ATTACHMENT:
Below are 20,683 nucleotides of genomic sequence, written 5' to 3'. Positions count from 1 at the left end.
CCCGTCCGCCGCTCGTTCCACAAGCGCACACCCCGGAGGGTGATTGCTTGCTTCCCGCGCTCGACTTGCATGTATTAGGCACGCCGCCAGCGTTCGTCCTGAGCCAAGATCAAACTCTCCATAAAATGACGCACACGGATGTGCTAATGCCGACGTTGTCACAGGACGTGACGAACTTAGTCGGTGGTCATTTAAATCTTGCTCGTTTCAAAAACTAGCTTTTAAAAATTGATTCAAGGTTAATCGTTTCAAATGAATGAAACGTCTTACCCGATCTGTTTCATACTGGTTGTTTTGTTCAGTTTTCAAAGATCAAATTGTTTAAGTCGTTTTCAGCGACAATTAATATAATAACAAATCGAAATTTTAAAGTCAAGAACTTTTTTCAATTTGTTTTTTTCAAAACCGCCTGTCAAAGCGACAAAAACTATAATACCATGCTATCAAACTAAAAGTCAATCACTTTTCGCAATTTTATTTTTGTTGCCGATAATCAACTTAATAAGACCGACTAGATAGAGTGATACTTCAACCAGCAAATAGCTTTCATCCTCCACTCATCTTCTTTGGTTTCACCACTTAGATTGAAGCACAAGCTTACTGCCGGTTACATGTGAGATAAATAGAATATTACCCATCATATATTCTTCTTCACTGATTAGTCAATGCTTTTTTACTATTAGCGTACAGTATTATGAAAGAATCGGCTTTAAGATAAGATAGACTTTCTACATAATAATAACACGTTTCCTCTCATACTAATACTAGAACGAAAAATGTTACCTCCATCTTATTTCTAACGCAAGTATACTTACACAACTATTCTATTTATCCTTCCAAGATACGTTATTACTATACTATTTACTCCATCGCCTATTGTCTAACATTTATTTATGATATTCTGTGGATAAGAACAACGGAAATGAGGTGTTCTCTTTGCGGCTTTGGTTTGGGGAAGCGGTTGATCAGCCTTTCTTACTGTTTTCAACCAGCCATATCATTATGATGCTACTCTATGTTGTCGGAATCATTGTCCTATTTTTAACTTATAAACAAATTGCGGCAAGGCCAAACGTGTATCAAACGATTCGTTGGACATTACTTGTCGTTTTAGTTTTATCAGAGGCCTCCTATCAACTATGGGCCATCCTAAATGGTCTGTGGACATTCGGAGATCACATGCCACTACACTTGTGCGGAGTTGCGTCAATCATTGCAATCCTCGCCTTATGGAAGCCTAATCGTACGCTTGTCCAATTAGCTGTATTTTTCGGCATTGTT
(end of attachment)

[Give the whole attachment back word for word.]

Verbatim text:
Below are 20,683 nucleotides of genomic sequence, written 5' to 3'. Positions count from 1 at the left end.
CCCGTCCGCCGCTCGTTCCACAAGCGCACACCCCGGAGGGTGATTGCTTGCTTCCCGCGCTCGACTTGCATGTATTAGGCACGCCGCCAGCGTTCGTCCTGAGCCAAGATCAAACTCTCCATAAAATGACGCACACGGATGTGCTAATGCCGACGTTGTCACAGGACGTGACGAACTTAGTCGGTGGTCATTTAAATCTTGCTCGTTTCAAAAACTAGCTTTTAAAAATTGATTCAAGGTTAATCGTTTCAAATGAATGAAACGTCTTACCCGATCTGTTTCATACTGGTTGTTTTGTTCAGTTTTCAAAGATCAAATTGTTTAAGTCGTTTTCAGCGACAATTAATATAATAACAAATCGAAATTTTAAAGTCAAGAACTTTTTTCAATTTGTTTTTTTCAAAACCGCCTGTCAAAGCGACAAAAACTATAATACCATGCTATCAAACTAAAAGTCAATCACTTTTCGCAATTTTATTTTTGTTGCCGATAATCAACTTAATAAGACCGACTAGATAGAGTGATACTTCAACCAGCAAATAGCTTTCATCCTCCACTCATCTTCTTTGGTTTCACCACTTAGATTGAAGCACAAGCTTACTGCCGGTTACATGTGAGATAAATAGAATATTACCCATCATATATTCTTCTTCACTGATTAGTCAATGCTTTTTTACTATTAGCGTACAGTATTATGAAAGAATCGGCTTTAAGATAAGATAGACTTTCTACATAATAATAACACGTTTCCTCTCATACTAATACTAGAACGAAAAATGTTACCTCCATCTTATTTCTAACGCAAGTATACTTACACAACTATTCTATTTATCCTTCCAAGATACGTTATTACTATACTATTTACTCCATCGCCTATTGTCTAACATTTATTTATGATATTCTGTGGATAAGAACAACGGAAATGAGGTGTTCTCTTTGCGGCTTTGGTTTGGGGAAGCGGTTGATCAGCCTTTCTTACTGTTTTCAACCAGCCATATCATTATGATGCTACTCTATGTTGTCGGAATCATTGTCCTATTTTTAACTTATAAACAAATTGCGGCAAGGCCAAACGTGTATCAAACGATTCGTTGGACATTACTTGTCGTTTTAGTTTTATCAGAGGCCTCCTATCAACTATGGGCCATCCTAAATGGTCTGTGGACATTCGGAGATCACATGCCACTACACTTGTGCGGAGTTGCGTCAATCATTGCAATCCTCGCCTTATGGAAGCCTAATCGTACGCTTGTCCAATTAGCTGTATTTTTCGGCATTGTT